- Get Point System
Get Point System (GPS) from DonPachi is improved. Destroying an enemy or part of an enemy increases the combo by 1 and builds up a combo gauge on the left side. The combo gauge constantly drains, and the combo is broken when it empties. Using the laser to continuously damage an enemy will maintain a low level on the gauge and periodically increases the combo by 1. The player receives an increasing number of points for the same enemy with larger hit count.
In boss battle, there is no combo gauge. Combo hit counter simply increases when boss is hit by player's Laser or Laser Bomb, and decreases otherwise. The part of boss being hit can be a non-critical portion to increase hit count, but not including enemies released by boss after boss battle began.
The game has 7 areas, but area 7 is only accessible by entering 2nd loop. 2nd loop is accessible by completing the first 6 areas on 1 credit and fulfilling one of the following requirements:
- Loses at most 2 fighters (lives).
- Depending on the fighter used, have a maximum hit count of at least the following:
- Type A: 270 hits
- Type B: 300 hits
- Type C: 330 hits
- Score at least 50 million points at the end of the area 6.
- Collect all 13 bees in four of the six areas.
The second loop has the same areas, enemy patterns, and bosses as the first loop, but the amount of bullets the enemies fire is greatly increased. Destroying the area 6 boss in the second loop unlocks a secret area where you fight the trademark boss of the series, the giant mechanical bee Hachi (蜂; 'bee'). When you defeat it, you will then fight Hibachi(火蜂; 'fire bee'), true final boss in DoDonPachi. If it is defeated then the best ending is achieved. After completing an area, player gains following scores based on performance in the completed area:
- Boss hit: It is the sum of base boss score, and 5000 points per hit combo when boss is destroyed.
- Star: 500 points per item collected in the area using current life.
- Pentagon: 1000 points per item collected in the area using current life.
- NO MISS: If player did not lose a life in the completed area, player gets 200000 points for Area 1, and the bonus increases by 100000 points for each successive area. For 2nd loop areas, player gets 2000000 points for Area 1, and the bonus increases by 1000000 points for each successive area.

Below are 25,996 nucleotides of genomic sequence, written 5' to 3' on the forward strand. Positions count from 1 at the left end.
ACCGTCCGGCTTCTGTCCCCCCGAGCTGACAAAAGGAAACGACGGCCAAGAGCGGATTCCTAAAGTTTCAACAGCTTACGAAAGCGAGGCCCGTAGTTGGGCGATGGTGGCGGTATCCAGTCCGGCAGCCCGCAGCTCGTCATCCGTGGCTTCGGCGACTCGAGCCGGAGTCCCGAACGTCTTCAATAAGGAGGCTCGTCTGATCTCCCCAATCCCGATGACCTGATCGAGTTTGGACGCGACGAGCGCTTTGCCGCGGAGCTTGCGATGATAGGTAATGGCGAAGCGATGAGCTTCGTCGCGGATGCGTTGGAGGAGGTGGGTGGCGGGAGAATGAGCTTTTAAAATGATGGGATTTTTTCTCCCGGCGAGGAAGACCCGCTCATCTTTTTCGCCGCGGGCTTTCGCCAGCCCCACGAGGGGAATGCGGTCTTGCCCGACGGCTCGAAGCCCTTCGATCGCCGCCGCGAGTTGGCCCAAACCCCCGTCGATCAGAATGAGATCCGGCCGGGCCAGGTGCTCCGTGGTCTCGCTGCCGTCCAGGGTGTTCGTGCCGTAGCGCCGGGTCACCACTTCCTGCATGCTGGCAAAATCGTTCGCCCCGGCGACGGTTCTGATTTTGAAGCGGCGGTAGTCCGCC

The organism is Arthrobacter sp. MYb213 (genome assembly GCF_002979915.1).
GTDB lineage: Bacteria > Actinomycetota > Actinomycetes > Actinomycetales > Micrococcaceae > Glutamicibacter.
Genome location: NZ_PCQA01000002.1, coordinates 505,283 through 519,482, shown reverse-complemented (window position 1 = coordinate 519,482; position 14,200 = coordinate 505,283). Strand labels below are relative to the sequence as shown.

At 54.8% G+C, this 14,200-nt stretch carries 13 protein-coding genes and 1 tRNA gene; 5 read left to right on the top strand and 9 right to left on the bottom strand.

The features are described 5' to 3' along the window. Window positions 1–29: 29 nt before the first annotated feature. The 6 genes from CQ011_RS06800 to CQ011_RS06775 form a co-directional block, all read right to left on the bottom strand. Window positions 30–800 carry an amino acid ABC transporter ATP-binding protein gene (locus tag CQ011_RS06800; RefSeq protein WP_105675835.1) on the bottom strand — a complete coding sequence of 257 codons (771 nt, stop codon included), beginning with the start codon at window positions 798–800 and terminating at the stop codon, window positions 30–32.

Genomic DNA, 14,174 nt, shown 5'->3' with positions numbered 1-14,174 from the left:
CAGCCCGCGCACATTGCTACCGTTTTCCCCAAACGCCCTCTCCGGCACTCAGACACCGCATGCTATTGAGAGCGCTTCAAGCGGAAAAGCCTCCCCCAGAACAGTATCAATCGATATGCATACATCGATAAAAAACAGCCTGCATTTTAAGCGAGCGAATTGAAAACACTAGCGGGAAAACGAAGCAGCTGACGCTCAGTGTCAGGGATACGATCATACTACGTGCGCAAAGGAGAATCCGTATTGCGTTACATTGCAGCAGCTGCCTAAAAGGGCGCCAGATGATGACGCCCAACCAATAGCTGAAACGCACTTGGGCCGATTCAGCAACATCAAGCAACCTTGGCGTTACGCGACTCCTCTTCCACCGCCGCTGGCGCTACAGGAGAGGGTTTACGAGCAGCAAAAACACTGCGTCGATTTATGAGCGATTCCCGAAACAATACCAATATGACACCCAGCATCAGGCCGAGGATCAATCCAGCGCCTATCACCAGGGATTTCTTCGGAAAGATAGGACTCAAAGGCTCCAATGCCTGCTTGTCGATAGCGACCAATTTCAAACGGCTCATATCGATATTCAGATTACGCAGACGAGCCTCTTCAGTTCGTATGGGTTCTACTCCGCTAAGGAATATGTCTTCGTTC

If 2nd loop is completed with 1 credit, player gets 10 million points for each reserved fighter.
Should a player fail to meet the requirements for second loop access, he/she is simply congratulated by the DonPachi Corps commander for his/her bravery in battle. No credits will be presented to the player for finishing the game this way.
Should the requirements be met, the commander reveals, in a shocking twist, that the mechanized aliens were in fact the pilot's own comrades (the International version of the game renders this as a "lost fleet" legendary among cadets) trying to actually stop him/her, being aware of the commander's nefarious scheme revealed in the true and final ending. Having served its purpose, the commander's advanced fleet is ordered to annihilate the pilot, and on this premise the second loop of the game begins.
If the player completes the game once again, this time without any kind of requirement except the annihilation of the ultimate fighting machine Hibachi, in the true ending the pilot realizes that the DonPachi's true goal was to annihilate the human race, owing to its deranged commander's idea that mankind was a flawed creation to be eradicated from existence. Ironically, the existing problems of overpopulation, environmental pollution, and arms races were solved by this one-man war. The staff credits appear afterwards.
Also called Special Version, or DDP BLUE ROM, this is a special arcade board handed out to the winner of a DoDonPachi scoring contest held by Cave to promote the game's Saturn port, in which each participant was asked to submit the highest score they could reach within a three-day period. It is essentially the same game with an extreme increase in difficulty, the addition of a Hyper Mode (a primitive form of the feature later seen in the sequel DoDonPachi Dai-Ou-Jou) and a blue (rather than red) title screen. Extremely rare and sought after, only a single specimen has been confirmed to exist so far, property of contest winner ZBL-NAI. In a 2010 press conference, Cave's Makoto Asada confirmed that no other boards have been produced and the company has lost every copy of the game's source code, effectively exposing the Campaign Version to the risk of being lost forever in case of hardware failure. Asada's comments, however, are peculiar as the very first Cave Matsuri (Cave Festival), held at the HEY! arcade in Akihabara in late December 2006 featured not one, but two copies of the board. This event was before Asada joined the company, and is most likely the default statement the company makes to avoid ROM dump requests. While his statements, chronologically, could still be true, the loss of the two sets of ROMs and possibly the source code would have to have happened in the three years between the festival and the press conference, after having survived some 15 years prior.
The EzWeb version was released as two separate games. DoDonPuchi was a mobile version of the game released in 2003 for NTT DoCoMo 504i series cellphones. An i-mode version was released after the original DoDonPuchi port, and included enhanced graphics.
In the smartphone era, several DoDonPachi sequels have been released for Android and iOS devices — see Cave (company) § Mobile games.
- "BeeStorm: DoDonPuchi". slateman.net. Retrieved 2016-09-15.